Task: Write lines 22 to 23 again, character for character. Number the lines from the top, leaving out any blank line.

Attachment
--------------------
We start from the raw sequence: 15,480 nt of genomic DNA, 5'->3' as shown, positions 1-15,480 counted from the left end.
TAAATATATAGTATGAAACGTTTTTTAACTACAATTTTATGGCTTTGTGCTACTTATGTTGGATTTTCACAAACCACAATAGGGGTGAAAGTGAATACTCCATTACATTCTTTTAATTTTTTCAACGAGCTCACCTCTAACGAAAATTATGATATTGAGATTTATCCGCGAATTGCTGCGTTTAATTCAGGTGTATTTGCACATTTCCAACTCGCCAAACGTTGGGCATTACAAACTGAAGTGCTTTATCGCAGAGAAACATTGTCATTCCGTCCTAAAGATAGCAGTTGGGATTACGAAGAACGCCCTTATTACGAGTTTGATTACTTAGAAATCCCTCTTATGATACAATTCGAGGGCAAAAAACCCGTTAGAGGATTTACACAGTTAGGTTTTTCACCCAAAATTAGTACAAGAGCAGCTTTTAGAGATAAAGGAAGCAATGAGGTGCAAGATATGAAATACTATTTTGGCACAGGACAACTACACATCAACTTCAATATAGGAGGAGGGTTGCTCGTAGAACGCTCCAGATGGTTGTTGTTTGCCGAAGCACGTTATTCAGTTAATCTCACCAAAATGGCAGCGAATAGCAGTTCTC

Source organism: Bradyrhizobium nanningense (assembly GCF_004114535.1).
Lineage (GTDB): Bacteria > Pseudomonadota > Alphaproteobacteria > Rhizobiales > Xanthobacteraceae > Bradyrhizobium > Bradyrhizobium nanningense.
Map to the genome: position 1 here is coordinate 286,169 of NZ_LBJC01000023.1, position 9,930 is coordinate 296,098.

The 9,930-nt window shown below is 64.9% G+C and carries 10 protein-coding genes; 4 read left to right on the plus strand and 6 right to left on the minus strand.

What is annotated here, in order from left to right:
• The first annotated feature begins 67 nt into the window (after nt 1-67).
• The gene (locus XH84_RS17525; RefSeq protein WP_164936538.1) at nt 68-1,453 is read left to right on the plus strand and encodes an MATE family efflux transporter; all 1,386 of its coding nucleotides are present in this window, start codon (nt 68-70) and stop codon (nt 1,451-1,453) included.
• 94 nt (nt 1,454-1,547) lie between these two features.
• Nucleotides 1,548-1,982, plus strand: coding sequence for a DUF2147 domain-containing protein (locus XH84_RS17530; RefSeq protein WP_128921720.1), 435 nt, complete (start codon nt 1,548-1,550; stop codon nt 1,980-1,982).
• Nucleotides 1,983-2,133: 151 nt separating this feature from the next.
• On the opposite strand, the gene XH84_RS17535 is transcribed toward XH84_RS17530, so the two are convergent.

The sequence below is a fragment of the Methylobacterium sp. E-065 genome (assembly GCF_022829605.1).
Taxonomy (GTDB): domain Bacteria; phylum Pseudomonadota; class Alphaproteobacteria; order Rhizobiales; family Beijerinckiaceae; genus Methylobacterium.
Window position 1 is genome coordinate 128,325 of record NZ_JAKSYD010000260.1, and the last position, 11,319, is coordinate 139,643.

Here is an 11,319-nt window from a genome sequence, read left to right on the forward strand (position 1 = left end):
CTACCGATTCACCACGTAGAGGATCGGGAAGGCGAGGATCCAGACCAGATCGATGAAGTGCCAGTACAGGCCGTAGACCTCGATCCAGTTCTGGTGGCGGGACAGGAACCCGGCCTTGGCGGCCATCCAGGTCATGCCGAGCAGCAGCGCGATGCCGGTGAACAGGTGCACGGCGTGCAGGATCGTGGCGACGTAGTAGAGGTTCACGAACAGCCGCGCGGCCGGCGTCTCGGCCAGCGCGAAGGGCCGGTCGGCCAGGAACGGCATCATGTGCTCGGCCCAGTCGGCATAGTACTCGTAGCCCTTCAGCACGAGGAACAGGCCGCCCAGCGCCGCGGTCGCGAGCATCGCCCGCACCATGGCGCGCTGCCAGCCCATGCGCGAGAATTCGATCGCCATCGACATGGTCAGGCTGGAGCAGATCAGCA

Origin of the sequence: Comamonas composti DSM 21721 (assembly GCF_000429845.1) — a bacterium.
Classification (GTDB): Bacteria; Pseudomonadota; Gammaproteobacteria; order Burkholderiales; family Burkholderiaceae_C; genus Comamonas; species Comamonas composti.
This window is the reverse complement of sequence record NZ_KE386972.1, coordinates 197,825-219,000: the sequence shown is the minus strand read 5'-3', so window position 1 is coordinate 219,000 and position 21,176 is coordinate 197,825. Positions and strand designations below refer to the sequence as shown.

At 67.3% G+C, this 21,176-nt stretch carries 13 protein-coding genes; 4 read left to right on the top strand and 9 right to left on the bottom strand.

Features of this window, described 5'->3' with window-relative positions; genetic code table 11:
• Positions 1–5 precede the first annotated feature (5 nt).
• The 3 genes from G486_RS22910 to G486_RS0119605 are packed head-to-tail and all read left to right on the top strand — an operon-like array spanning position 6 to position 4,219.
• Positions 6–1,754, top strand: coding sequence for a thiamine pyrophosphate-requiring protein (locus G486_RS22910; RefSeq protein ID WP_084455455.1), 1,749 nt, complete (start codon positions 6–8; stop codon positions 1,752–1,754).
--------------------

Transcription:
At 67.3% G+C, this 21,176-nt stretch carries 13 protein-coding genes; 4 read left to right on the top strand and 9 right to left on the bottom strand.

Features of this window, described 5'->3' with window-relative positions; genetic code table 11: